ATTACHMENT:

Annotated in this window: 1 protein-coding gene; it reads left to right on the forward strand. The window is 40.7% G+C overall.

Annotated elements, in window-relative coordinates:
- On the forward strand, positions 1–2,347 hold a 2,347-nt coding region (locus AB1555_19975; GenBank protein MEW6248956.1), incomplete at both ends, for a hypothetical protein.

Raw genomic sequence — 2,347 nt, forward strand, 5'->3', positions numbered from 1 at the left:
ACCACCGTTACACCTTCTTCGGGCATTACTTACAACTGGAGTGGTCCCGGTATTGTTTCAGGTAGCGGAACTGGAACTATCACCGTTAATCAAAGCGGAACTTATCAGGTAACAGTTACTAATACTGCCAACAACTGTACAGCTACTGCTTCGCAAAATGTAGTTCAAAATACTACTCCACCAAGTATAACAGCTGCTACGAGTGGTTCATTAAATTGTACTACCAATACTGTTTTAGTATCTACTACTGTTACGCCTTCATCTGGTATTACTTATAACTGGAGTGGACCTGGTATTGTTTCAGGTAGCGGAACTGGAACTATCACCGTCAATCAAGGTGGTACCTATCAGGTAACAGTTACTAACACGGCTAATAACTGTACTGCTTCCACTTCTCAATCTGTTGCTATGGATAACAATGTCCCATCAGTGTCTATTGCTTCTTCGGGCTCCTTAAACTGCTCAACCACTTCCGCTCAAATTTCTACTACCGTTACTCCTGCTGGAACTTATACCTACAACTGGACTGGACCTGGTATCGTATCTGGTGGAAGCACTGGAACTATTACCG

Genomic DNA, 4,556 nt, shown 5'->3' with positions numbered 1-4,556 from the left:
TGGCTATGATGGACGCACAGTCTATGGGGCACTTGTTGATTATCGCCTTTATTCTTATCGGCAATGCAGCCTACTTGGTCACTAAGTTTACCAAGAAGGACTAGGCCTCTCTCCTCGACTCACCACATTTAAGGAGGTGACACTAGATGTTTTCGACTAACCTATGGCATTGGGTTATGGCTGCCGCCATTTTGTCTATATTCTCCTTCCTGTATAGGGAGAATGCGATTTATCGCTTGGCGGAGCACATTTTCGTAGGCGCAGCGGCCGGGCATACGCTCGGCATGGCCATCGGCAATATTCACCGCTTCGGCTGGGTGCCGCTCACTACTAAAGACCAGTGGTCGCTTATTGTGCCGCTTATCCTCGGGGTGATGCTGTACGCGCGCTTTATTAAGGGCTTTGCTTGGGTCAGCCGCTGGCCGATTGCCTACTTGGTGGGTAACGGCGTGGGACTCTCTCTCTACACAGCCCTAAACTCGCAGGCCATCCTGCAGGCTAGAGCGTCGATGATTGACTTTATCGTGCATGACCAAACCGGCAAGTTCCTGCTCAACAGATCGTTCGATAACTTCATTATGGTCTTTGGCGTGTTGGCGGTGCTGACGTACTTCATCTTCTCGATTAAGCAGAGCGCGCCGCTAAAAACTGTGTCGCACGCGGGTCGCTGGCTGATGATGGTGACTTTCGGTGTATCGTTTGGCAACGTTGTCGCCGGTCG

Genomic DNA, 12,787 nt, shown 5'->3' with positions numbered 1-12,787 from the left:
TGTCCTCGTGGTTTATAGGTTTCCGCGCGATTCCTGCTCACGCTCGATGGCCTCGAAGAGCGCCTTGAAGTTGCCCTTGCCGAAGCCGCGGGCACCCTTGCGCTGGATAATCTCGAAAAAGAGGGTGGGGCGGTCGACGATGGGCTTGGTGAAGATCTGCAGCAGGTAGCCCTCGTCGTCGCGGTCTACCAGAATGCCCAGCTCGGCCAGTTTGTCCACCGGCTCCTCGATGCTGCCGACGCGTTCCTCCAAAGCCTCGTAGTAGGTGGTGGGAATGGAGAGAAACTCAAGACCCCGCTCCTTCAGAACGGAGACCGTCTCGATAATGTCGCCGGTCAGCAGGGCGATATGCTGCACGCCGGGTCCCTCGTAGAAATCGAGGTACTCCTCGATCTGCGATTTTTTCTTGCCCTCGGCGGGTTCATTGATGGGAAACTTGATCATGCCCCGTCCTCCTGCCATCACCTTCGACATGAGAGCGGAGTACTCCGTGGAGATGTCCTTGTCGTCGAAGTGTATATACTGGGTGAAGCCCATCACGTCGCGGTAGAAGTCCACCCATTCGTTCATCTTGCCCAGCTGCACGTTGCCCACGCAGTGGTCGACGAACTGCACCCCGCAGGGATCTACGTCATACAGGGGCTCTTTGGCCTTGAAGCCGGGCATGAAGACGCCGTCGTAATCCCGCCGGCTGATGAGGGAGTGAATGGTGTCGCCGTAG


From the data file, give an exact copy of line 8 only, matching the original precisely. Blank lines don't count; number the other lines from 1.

Genomic DNA, 12,787 nt, shown 5'->3' with positions numbered 1-12,787 from the left: